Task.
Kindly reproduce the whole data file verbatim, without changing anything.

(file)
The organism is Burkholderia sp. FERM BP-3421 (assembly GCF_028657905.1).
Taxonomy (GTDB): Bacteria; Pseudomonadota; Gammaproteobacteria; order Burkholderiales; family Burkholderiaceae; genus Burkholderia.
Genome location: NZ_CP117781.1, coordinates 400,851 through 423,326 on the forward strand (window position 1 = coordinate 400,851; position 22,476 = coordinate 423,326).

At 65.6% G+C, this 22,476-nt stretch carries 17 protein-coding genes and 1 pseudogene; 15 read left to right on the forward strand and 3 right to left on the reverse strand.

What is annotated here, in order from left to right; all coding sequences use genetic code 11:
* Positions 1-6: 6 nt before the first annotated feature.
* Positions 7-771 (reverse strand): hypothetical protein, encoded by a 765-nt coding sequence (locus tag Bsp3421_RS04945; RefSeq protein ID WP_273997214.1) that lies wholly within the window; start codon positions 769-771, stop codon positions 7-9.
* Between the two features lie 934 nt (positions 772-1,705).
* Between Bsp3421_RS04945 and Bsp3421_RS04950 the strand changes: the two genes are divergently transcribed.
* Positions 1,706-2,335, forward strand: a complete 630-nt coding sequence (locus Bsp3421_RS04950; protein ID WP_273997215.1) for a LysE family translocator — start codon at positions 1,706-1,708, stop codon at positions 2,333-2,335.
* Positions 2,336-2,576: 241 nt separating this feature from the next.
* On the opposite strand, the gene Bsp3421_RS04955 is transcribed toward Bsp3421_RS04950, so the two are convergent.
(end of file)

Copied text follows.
The organism is Burkholderia sp. FERM BP-3421 (assembly GCF_028657905.1).
Taxonomy (GTDB): Bacteria; Pseudomonadota; Gammaproteobacteria; order Burkholderiales; family Burkholderiaceae; genus Burkholderia.
Genome location: NZ_CP117781.1, coordinates 400,851 through 423,326 on the forward strand (window position 1 = coordinate 400,851; position 22,476 = coordinate 423,326).

At 65.6% G+C, this 22,476-nt stretch carries 17 protein-coding genes and 1 pseudogene; 15 read left to right on the forward strand and 3 right to left on the reverse strand.

What is annotated here, in order from left to right; all coding sequences use genetic code 11:
* Positions 1-6: 6 nt before the first annotated feature.
* Positions 7-771 (reverse strand): hypothetical protein, encoded by a 765-nt coding sequence (locus tag Bsp3421_RS04945; RefSeq protein ID WP_273997214.1) that lies wholly within the window; start codon positions 769-771, stop codon positions 7-9.
* Between the two features lie 934 nt (positions 772-1,705).
* Between Bsp3421_RS04945 and Bsp3421_RS04950 the strand changes: the two genes are divergently transcribed.
* Positions 1,706-2,335, forward strand: a complete 630-nt coding sequence (locus Bsp3421_RS04950; protein ID WP_273997215.1) for a LysE family translocator — start codon at positions 1,706-1,708, stop codon at positions 2,333-2,335.
* Positions 2,336-2,576: 241 nt separating this feature from the next.
* On the opposite strand, the gene Bsp3421_RS04955 is transcribed toward Bsp3421_RS04950, so the two are convergent.